W3C home > Mailing lists > Public > public-html-bugzilla@w3.org > February 2012

[Bug 16001] New: Clarify bidi aspects of <wbr>

From: <bugzilla@jessica.w3.org>
Date: Thu, 16 Feb 2012 15:24:50 +0000
To: public-html-bugzilla@w3.org
Message-ID: <bug-16001-2486@http.www.w3.org/Bugs/Public/>
https://www.w3.org/Bugs/Public/show_bug.cgi?id=16001

           Summary: Clarify bidi aspects of <wbr>
           Product: HTML WG
           Version: unspecified
          Platform: PC
        OS/Version: Linux
            Status: NEW
          Severity: normal
          Priority: P2
         Component: HTML5 spec (editor: Ian Hickson)
        AssignedTo: ian@hixie.ch
        ReportedBy: aharon.lists.lanin@gmail.com
         QAContact: public-html-bugzilla@w3.org
                CC: mike@w3.org, public-html-wg-issue-tracking@w3.org,
                    public-html@w3.org


The <wbr> element is currently described as follows: "The wbr element
represents a line break opportunity." There is no indication in this
description of its effects on the bidi ordering of the content around it. One
might think that it has the same effect as as <br>, or as U+FFFC OBJECT
REPLACEMENT CHARACTER, or as as a space, or as a zero-width space, or as
nothing at all. It turns out that these are very different possibilities. Nor
is it clear whether it has the same effects when it actually breaks the line
and when its opportunity is not acted upon. 

Experimentation with current versions of Firefox, Chrome and IE show that they
interpret <wbr> differently. In IE, at least when <wbr> does not wrap the line,
it seems to have no effect on the bidi ordering. In Firefox and Chrome,
however, it has the same effect as a space. Thus, they display <div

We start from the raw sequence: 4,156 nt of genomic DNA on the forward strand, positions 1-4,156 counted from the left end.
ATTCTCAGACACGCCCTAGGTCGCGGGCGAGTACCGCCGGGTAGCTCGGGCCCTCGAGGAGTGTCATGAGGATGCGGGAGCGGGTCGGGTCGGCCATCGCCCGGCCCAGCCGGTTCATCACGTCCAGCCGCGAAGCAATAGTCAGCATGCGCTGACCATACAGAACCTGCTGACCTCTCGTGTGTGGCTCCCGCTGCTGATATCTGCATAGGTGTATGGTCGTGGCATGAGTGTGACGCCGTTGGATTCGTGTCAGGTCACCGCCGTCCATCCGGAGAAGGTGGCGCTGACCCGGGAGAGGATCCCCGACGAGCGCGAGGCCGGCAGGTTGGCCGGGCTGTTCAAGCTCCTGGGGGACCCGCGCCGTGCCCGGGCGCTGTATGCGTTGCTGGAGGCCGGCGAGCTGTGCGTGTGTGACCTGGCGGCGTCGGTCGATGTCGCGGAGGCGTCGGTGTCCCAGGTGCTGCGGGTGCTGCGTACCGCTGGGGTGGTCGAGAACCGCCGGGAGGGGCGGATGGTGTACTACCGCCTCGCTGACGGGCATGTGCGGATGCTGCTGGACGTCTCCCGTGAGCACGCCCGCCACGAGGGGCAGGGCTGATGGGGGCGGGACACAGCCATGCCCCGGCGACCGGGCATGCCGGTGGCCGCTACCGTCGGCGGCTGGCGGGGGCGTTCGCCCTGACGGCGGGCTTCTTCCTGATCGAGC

dir=rtl>12<wbr>34</div> as 3412. In IE9, it is displayed as 1234 (which seems
to me to be a lot more useful).

If one looks closer at the spec, in the default style sheet section, one gets
more information on <wbr>, though. The style sheet says:

wbr { content: '\200B'; }

U+200B, the ZERO WIDTH SPACE, is of bidi class BN, which effectively has no
effect on the bidi ordering of the content around it. This is consistent with
what IE does, but not with what Firefox and Chrome do. Strangely enough,
however, while Firefiox and Chrome display <div dir=rtl>12&#x200B;34</div>
correctly, as 1234, IE 9 displays it incorrectly, as 3412...

It would be best if the bidi effects of <wbr> were specified explicitly, up
front, in the section on the wbr element. For example, it could state that
<wbr> must have the same effect on the bidi ordering as U+200B, the ZERO WIDTH
SPACE, i.e. no effect at all.

-- 
Configure bugmail: https://www.w3.org/Bugs/Public/userprefs.cgi?tab=email
------- You are receiving this mail because: -------
You are the QA contact for the bug.
Received on Thursday, 16 February 2012 15:24:55 GMT

This archive was generated by hypermail 2.2.0+W3C-0.50 : Thursday, 16 February 2012 15:24:59 GMT